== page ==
One in ten Americans, more than twenty million people, have a thyroid disorder. However, it is estimated that eight million more people remain undiagnosed. The reason for this is that thyroid disease is often mistaken for stress, anxiety, or depression. Doctors sometimes dismiss the symptoms of thyroid disorder simply due to the interplay between the disorder and premenstrual hormonal changes, menopause, the postpartum period and reproduction. Also, many doctors often ignore the thyroid gland during routine examinations. The gland is not examined by touch, because the doctor either has not been taught the art of palpating the thyroid, or are focusing on the patient's other complaints.
Hyperthyroidism, or an overactive thyroid, is a form of thyroid disease. Symptoms of hypothyroidism include cardiovascular effects, such as a rapid heartbeat and high blood pressure. Weight loss, increased appetite, sweating, hair loss and heat intolerance are other common symptoms of thyroid hormone excess and are related to its effects on metabolism. In women, menstrual periods may become lighter, lasting only one or two days, or even disappear. This disorder has negative physical effects on many organs of the body. The following are the most common:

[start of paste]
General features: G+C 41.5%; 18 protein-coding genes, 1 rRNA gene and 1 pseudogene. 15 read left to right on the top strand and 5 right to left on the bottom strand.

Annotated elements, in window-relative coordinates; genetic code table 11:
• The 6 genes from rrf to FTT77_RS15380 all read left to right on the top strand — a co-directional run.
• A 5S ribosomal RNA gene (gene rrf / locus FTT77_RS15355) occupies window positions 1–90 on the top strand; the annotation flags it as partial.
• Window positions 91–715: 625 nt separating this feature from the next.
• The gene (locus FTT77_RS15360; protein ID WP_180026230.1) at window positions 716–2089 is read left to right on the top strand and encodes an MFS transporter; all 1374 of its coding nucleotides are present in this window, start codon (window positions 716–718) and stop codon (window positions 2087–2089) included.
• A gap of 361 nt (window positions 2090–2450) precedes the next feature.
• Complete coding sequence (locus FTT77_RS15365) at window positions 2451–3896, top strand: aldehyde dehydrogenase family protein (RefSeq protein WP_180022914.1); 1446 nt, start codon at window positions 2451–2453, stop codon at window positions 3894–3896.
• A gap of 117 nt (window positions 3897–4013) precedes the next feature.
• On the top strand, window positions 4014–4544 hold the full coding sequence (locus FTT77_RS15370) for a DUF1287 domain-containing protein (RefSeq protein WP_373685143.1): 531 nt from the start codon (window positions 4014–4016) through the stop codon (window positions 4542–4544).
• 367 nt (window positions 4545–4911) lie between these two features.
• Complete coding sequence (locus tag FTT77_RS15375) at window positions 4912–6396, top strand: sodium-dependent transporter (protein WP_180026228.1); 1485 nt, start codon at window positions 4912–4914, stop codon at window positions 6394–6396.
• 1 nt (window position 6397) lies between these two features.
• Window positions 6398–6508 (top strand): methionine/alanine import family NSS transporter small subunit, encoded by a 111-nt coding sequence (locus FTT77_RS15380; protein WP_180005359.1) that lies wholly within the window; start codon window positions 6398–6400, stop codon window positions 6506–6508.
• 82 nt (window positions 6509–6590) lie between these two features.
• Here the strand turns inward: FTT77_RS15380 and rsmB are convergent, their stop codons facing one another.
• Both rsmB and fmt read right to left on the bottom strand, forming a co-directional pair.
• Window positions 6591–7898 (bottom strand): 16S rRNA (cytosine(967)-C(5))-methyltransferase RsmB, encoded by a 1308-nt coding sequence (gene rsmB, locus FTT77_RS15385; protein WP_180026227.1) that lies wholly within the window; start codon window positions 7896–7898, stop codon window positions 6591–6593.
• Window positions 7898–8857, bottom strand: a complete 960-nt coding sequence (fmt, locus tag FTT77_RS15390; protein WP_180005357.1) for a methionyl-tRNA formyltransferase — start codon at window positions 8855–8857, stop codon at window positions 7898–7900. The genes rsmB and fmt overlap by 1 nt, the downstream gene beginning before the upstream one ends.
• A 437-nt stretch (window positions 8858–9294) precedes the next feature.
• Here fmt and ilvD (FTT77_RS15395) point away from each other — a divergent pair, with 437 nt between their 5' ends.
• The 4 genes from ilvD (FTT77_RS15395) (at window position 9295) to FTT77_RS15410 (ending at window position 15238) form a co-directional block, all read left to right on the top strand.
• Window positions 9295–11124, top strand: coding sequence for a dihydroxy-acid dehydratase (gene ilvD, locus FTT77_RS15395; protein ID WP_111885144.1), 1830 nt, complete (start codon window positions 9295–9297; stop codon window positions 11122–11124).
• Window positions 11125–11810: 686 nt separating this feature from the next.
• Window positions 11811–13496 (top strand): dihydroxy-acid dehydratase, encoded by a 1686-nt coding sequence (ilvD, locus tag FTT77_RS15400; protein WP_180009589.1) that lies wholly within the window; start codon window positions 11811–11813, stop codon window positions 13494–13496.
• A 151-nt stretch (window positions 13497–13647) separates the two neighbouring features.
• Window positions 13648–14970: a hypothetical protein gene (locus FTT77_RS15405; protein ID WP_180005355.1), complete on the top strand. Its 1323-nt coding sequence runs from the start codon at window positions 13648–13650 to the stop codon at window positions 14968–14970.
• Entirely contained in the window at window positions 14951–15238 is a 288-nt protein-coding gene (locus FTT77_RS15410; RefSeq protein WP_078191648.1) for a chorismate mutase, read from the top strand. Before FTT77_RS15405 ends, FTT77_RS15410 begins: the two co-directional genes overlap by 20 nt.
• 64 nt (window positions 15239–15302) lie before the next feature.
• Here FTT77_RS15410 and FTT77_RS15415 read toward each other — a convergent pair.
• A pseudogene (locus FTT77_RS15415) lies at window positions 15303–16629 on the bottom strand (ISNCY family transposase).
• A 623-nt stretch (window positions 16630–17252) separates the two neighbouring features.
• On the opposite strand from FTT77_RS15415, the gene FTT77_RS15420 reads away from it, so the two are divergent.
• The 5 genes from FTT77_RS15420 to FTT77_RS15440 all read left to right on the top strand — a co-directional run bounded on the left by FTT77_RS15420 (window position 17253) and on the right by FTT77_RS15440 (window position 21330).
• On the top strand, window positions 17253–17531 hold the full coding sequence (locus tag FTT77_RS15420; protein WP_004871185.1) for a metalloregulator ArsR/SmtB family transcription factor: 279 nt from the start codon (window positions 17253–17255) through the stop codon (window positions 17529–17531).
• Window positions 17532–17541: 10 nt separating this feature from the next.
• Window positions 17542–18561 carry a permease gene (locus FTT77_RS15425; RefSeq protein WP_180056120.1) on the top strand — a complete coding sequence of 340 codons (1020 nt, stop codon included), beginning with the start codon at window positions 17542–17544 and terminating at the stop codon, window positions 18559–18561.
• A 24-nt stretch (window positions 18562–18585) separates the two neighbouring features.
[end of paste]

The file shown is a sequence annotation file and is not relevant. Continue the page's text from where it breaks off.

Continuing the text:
Weight loss (or less commonly, weight gain)
Feeling hot and becoming intolerant of warm and hot temperatures
Increased hunger and food consumption
Increased frequency of bowel movements
The worst of these symptoms are the cardiac effects. An overactive thyroid can cause irregular heartbeat and even damage to the heart muscle. This damage can lead to heart failure, which may or may not improve after the overactive thyroid is diagnosed and treated. Some people may be found to have mitral valve prolapse, which is a slight deformity that causes a heart murmur. Most people with mitral valve prolapse have no symptoms, but it can cause chest pains and rapid, or irregular h